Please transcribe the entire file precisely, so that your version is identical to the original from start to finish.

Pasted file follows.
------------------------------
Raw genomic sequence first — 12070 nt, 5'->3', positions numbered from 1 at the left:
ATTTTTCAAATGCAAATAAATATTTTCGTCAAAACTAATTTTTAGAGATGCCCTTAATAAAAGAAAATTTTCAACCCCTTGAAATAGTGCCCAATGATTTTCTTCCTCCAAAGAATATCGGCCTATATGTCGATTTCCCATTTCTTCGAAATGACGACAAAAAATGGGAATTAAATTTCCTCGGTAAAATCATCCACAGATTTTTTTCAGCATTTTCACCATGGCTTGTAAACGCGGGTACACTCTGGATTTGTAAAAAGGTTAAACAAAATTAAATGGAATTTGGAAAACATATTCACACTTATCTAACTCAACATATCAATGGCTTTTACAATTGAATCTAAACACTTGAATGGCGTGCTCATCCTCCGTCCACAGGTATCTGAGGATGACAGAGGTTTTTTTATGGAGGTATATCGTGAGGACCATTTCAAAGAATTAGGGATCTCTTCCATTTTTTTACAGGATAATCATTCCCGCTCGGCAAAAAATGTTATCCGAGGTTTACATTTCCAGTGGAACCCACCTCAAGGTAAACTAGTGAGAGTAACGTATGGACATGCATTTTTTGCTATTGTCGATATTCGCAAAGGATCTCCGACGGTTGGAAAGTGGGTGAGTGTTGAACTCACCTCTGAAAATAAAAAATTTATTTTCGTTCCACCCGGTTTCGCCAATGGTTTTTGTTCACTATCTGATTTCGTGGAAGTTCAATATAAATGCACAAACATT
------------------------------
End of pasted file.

Raw genomic sequence first — 12070 nt, 5'->3', positions numbered from 1 at the left:
ATTTTTCAAATGCAAATAAATATTTTCGTCAAAACTAATTTTTAGAGATGCCCTTAATAAAAGAAAATTTTCAACCCCTTGAAATAGTGCCCAATGATTTTCTTCCTCCAAAGAATATCGGCCTATATGTCGATTTCCCATTTCTTCGAAATGACGACAAAAAATGGGAATTAAATTTCCTCGGTAAAATCATCCACAGATTTTTTTCAGCATTTTCACCATGGCTTGTAAACGCGGGTACACTCTGGATTTGTAAAAAGGTTAAACAAAATTAAATGGAATTTGGAAAACATATTCACACTTATCTAACTCAACATATCAATGGCTTTTACAATTGAATCTAAACACTTGAATGGCGTGCTCATCCTCCGTCCACAGGTATCTGAGGATGACAGAGGTTTTTTTATGGAGGTATATCGTGAGGACCATTTCAAAGAATTAGGGATCTCTTCCATTTTTTTACAGGATAATCATTCCCGCTCGGCAAAAAATGTTATCCGAGGTTTACATTTCCAGTGGAACCCACCTCAAGGTAAACTAGTGAGAGTAACGTATGGACATGCATTTTTTGCTATTGTCGATATTCGCAAAGGATCTCCGACGGTTGGAAAGTGGGTGAGTGTTGAACTCACCTCTGAAAATAAAAAATTTATTTTCGTTCCACCCGGTTTCGCCAATGGTTTTTGTTCACTATCTGATTTCGTGGAAGTTCAATATAAATGCACAAACATT